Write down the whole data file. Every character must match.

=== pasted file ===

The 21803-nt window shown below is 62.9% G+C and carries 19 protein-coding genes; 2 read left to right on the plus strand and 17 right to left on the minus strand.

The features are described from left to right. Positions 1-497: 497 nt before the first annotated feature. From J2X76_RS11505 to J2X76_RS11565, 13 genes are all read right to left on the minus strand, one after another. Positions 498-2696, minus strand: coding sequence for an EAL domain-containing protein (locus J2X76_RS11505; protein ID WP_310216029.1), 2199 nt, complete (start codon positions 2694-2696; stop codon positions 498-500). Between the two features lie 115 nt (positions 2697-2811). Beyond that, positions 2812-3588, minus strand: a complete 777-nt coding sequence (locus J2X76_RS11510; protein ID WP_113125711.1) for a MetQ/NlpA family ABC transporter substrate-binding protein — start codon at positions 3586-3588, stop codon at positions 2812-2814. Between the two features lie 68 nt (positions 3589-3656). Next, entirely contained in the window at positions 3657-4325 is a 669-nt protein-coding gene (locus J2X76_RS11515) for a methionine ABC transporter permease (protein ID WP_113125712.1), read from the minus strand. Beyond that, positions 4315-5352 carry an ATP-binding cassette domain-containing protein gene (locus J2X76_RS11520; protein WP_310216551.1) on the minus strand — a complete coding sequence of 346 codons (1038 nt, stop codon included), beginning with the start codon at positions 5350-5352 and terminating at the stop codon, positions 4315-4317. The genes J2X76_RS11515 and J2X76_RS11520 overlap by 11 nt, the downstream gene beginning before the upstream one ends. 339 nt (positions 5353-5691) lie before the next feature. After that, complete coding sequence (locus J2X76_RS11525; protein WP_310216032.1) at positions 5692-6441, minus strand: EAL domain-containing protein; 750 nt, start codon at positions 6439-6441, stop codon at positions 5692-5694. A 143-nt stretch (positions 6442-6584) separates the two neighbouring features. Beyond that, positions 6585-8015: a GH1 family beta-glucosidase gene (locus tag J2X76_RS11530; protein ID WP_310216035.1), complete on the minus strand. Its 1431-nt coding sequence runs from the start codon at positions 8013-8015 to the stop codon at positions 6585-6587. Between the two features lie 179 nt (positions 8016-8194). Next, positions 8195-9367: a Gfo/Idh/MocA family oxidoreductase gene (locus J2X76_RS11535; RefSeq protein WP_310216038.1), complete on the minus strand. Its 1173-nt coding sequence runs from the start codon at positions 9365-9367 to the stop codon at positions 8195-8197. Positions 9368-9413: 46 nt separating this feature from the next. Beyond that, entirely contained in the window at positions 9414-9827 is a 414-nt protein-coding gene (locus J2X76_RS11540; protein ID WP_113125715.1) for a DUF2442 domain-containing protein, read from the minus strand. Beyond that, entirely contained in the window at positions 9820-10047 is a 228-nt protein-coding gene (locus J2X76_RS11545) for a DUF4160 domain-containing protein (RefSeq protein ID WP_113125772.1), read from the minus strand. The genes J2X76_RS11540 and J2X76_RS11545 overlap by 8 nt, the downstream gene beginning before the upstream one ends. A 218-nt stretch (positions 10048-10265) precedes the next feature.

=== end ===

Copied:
The 21803-nt window shown below is 62.9% G+C and carries 19 protein-coding genes; 2 read left to right on the plus strand and 17 right to left on the minus strand.

The features are described from left to right. Positions 1-497: 497 nt before the first annotated feature. From J2X76_RS11505 to J2X76_RS11565, 13 genes are all read right to left on the minus strand, one after another. Positions 498-2696, minus strand: coding sequence for an EAL domain-containing protein (locus J2X76_RS11505; protein ID WP_310216029.1), 2199 nt, complete (start codon positions 2694-2696; stop codon positions 498-500). Between the two features lie 115 nt (positions 2697-2811). Beyond that, positions 2812-3588, minus strand: a complete 777-nt coding sequence (locus J2X76_RS11510; protein ID WP_113125711.1) for a MetQ/NlpA family ABC transporter substrate-binding protein — start codon at positions 3586-3588, stop codon at positions 2812-2814. Between the two features lie 68 nt (positions 3589-3656). Next, entirely contained in the window at positions 3657-4325 is a 669-nt protein-coding gene (locus J2X76_RS11515) for a methionine ABC transporter permease (protein ID WP_113125712.1), read from the minus strand. Beyond that, positions 4315-5352 carry an ATP-binding cassette domain-containing protein gene (locus J2X76_RS11520; protein WP_310216551.1) on the minus strand — a complete coding sequence of 346 codons (1038 nt, stop codon included), beginning with the start codon at positions 5350-5352 and terminating at the stop codon, positions 4315-4317. The genes J2X76_RS11515 and J2X76_RS11520 overlap by 11 nt, the downstream gene beginning before the upstream one ends. 339 nt (positions 5353-5691) lie before the next feature. After that, complete coding sequence (locus J2X76_RS11525; protein WP_310216032.1) at positions 5692-6441, minus strand: EAL domain-containing protein; 750 nt, start codon at positions 6439-6441, stop codon at positions 5692-5694. A 143-nt stretch (positions 6442-6584) separates the two neighbouring features. Beyond that, positions 6585-8015: a GH1 family beta-glucosidase gene (locus tag J2X76_RS11530; protein ID WP_310216035.1), complete on the minus strand. Its 1431-nt coding sequence runs from the start codon at positions 8013-8015 to the stop codon at positions 6585-6587. Between the two features lie 179 nt (positions 8016-8194). Next, positions 8195-9367: a Gfo/Idh/MocA family oxidoreductase gene (locus J2X76_RS11535; RefSeq protein WP_310216038.1), complete on the minus strand. Its 1173-nt coding sequence runs from the start codon at positions 9365-9367 to the stop codon at positions 8195-8197. Positions 9368-9413: 46 nt separating this feature from the next. Beyond that, entirely contained in the window at positions 9414-9827 is a 414-nt protein-coding gene (locus J2X76_RS11540; protein ID WP_113125715.1) for a DUF2442 domain-containing protein, read from the minus strand. Beyond that, entirely contained in the window at positions 9820-10047 is a 228-nt protein-coding gene (locus J2X76_RS11545) for a DUF4160 domain-containing protein (RefSeq protein ID WP_113125772.1), read from the minus strand. The genes J2X76_RS11540 and J2X76_RS11545 overlap by 8 nt, the downstream gene beginning before the upstream one ends. A 218-nt stretch (positions 10048-10265) precedes the next feature.